-Tigerdirect has a SSD drive (120gb) for $49.99 - I paid $70 two months ago and it was a deal then!
-Sears has the Barnes&Noble Ereader for $39
-Gamestop has the PS3 Bundle for $199
-Sams' Club has the Galaxy S3 for under a dollar if you pick up the 2-year plan
-Home Depot has a Magic Chef microwave for $38

Target also has the Gateway NV52L15u 15" laptop for $349... it's probably the best deal on a laptop this year (money spent to what you get) but it's still not a Black Friday worthy deal IMO.

Anyways, enough shopping advice from me. I'll be making a couple of stops to the local bike and running shops looking for any good deals that might be that way... I'd really like to score a nice hardtail mountain bike for around $600 - $900. Unfortunately that is prime real estate for the craptastic Suntour fork that is so commonly spec'ed on cheaper Mtn Bikes. Maybe my LBS will discount the Trek/GF Mamba they have on the floor.

Anyways, that was the quick update for the week. I'll update tomorrow with how the Turkey Trot went and what kind of post race binge / gluttony I took part in! Feel free to 1-up me if you can!

Everyone have a happy and safe holidays. Thanks for reading. Now, off to find another blanket to throw over the shoulders!

-Christopher Morelock

A cold morning 5k and I was fighting through a bit of stomach issues. Nonetheless, I managed to PR with a 19:21 and finish 3rd in my AG. Woohoo... then the massive binge of turkey/ham/eggs/salad/potatoes/pie... whew. So full.

Tuesday, November 13, 2012

Get Thyself together!

First, a rant!
It's like I'm saying something, but not really.

This morning I get up (at 3:30a.m.) and make my 30 minute drive to the pool. When I get there I'm greeted by a sign that says "Closed for Veterans Day - will re-open at 5:30a.m." What the crap. Veterans Day was SUNDAY. I'ts F*n Tuesday. Nice Holiday hours there 24/7 365 Globogym. I mean I'm all for celebrating Vet's Day but jeez... I've got laps to do. So, I drive myself back home and proceed to continue working on the "projects."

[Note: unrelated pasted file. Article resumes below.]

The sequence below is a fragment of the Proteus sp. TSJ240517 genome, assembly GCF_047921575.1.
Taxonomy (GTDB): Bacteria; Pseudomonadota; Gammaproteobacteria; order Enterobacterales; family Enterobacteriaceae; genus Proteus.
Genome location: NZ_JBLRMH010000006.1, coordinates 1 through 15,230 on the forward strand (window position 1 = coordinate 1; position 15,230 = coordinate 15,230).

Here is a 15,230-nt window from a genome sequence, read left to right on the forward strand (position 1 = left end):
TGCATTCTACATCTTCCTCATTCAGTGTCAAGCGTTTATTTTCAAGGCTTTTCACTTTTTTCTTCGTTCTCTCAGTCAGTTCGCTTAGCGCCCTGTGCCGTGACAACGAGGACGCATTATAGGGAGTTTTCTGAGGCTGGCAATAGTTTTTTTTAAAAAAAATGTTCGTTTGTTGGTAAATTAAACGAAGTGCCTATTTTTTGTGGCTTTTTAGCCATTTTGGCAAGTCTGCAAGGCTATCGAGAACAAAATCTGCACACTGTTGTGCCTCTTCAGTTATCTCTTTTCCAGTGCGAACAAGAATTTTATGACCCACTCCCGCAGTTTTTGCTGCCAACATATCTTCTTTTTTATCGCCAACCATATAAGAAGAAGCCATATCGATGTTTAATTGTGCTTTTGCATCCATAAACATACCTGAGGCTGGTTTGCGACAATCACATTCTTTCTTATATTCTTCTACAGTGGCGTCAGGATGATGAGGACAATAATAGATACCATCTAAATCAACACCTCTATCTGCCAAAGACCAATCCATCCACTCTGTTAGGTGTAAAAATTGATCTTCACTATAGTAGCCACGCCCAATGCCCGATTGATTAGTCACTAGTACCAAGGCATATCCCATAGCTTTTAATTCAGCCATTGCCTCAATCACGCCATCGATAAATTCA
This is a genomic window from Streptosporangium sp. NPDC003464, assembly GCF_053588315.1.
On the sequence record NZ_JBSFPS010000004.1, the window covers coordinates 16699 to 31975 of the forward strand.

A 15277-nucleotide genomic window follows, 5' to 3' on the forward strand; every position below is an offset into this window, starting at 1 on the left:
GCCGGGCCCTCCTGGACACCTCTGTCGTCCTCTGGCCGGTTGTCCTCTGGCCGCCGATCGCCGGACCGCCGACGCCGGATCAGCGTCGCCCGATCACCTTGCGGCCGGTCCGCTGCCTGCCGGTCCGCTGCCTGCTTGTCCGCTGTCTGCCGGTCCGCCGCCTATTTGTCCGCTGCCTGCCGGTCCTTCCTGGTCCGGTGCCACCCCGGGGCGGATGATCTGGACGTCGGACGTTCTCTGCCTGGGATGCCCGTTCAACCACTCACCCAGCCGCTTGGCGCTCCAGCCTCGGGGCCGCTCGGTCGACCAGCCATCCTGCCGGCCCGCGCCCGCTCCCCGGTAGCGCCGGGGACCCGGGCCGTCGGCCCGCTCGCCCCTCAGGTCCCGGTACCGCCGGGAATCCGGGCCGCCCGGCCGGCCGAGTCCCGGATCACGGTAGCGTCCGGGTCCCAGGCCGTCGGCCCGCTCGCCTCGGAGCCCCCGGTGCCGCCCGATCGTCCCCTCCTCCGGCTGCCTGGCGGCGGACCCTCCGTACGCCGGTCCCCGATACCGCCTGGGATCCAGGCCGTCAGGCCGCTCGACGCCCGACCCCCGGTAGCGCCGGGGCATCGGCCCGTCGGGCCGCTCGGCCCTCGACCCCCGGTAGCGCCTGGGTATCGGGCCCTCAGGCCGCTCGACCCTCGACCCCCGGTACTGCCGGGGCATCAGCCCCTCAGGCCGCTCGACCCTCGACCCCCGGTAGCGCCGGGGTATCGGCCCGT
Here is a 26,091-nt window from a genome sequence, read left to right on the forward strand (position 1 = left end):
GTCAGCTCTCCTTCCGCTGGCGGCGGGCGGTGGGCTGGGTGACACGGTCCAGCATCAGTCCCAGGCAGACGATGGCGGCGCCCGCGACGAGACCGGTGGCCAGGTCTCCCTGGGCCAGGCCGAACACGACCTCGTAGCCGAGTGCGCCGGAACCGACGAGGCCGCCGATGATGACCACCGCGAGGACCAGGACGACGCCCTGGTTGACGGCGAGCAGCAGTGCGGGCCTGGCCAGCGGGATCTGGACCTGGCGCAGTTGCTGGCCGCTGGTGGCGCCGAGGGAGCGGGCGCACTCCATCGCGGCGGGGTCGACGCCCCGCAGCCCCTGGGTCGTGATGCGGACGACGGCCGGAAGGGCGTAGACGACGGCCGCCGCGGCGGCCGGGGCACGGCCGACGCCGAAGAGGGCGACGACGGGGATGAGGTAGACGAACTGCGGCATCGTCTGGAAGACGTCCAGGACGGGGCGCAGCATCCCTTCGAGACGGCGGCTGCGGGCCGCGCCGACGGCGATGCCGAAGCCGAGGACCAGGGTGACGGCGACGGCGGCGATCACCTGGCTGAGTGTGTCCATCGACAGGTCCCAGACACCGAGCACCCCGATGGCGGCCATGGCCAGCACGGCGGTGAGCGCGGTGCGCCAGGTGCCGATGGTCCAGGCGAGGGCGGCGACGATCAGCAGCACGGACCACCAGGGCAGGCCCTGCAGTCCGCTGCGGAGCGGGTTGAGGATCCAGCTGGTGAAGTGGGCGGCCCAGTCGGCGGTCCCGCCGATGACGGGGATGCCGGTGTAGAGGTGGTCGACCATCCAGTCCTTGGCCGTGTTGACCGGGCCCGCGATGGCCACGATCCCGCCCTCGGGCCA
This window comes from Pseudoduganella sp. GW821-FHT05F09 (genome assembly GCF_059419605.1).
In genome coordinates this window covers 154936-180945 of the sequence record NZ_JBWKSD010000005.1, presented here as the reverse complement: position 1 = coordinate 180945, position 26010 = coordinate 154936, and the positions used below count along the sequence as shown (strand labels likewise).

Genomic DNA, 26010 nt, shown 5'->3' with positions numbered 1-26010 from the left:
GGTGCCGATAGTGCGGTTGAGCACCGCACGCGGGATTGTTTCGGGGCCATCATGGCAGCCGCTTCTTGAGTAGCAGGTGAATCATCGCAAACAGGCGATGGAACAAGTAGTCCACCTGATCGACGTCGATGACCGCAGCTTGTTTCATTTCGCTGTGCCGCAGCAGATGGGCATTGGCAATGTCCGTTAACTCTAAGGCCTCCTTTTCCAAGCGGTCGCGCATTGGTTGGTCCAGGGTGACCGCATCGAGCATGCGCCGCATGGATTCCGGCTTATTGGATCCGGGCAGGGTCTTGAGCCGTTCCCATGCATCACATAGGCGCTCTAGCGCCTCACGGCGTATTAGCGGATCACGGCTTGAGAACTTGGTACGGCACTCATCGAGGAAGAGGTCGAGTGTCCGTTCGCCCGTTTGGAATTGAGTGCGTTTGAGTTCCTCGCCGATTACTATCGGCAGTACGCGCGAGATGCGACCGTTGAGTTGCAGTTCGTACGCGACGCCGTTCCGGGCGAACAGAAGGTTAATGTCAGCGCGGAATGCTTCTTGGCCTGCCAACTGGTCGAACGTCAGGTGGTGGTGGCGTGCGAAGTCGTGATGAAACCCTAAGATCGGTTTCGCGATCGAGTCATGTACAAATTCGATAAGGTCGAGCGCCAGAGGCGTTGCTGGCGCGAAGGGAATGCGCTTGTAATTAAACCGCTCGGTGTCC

On to the important things. The CAAD8 is almost complete! It might just be an early Christmas Miracle. We've run into a small snag, in that I do not have the silly Cannondale Specific Bottom Bracket cable guide (D'oh!) however it's an easily remedied (albeit $10) problem.
This thing... a tiny headache.
So, that means that all I really lack is FedEx delivering that piece and I'm ready to finish the build! The paint turned out with a couple of runs, mainly because I used a rattle can of "Flat" clearcoat that turned out to be crap. I could have brought it back down and re-bought the stickers, but instead masked them off and used some good old DuPont paint/clear to clean it up. Not perfect unfortunately, but good enough for my winter/crit bike.

What we started with
She's not much of a looker... but we'll fix that.
and here's where we are today. (Ignore the fact that my garage is a mess)

Spider Man floor mat!

Replaced the fork that was cracked with a Reynolds Ouzo

Decals turned out great!

I'm getting VERY antsy for the first test ride. Hoping to get it finished by this weekend! Here's the breakdown for this "budget" build.

-Frame: CAAD 8 (used) - $250 (also included headset, seatpost clamp and derailleur clamp) as well as a cracked Slice Fork. Slowtwitch Forums
-Fork: Ouzo Pro (used) - $50 Craigslist
-Bottom Bracket/Crankset: 105 Shimano (used) - my parts bin
-Groupset: Microshift WHITE (front, rear, shifters, cables) - $261 Ebay
-Brakes: Nashbar Jail Brake - $35 Nashbar.com
-Seatpost: Felt Aluminum - my parts bin
-Saddle:  Nashbar R2 Saddle - $20 - Nashbar.com
-Pedals: Shimano R540 (white) - $34 - Nashbar.com
-Bars: Scott Anatomic Drops - my parts bin
-Stem: Bontrager Carbon (ooohhh)Xlite stem - my parts bin
-Chain: Nashbar x10 chain (pro-tip - it's just a KMC) - $35 - Nashbar.com
-Bottom Bracket cable guide - $10 - Cannondaleexperts.com
-Tape: Lizard Skin - $35 - LBS
-Bottle Cages: Bontrager X lites - $32 (2) - LBS

+ $75 worth of Rattle can paint / paint stripper / sandpaper / clear 

- Total - $872.00

Of course that's considering I already have a set of wheels/helmet/shoes and all that garb. If you were to replace the things I had available with purchases, I'd guess you'd add about $150 for a decent (tiagra - 105 level used) crankset/bb and probably another $50-$100 on the other pieces depending on how nice you wanted to go.  (Bars, seatposts and stems are all excessively cheap if you don't mind aluminum) A set of basic training wheels and tires would set you back another $250 or so. That would bring us in right at $1400.00 if we came from the ground up. It's easy to see why building a bike isn't any cheaper than just buying one (although this guy is built to MY spec and not a factory... and plus, this was way more fun.) especially if you don't have a garage full of extra parts to pull from.

Nonetheless, I'm excited. I'm especially interested in giving the Microshift set a spin. It feels extremely nice in my hands, so high hopes.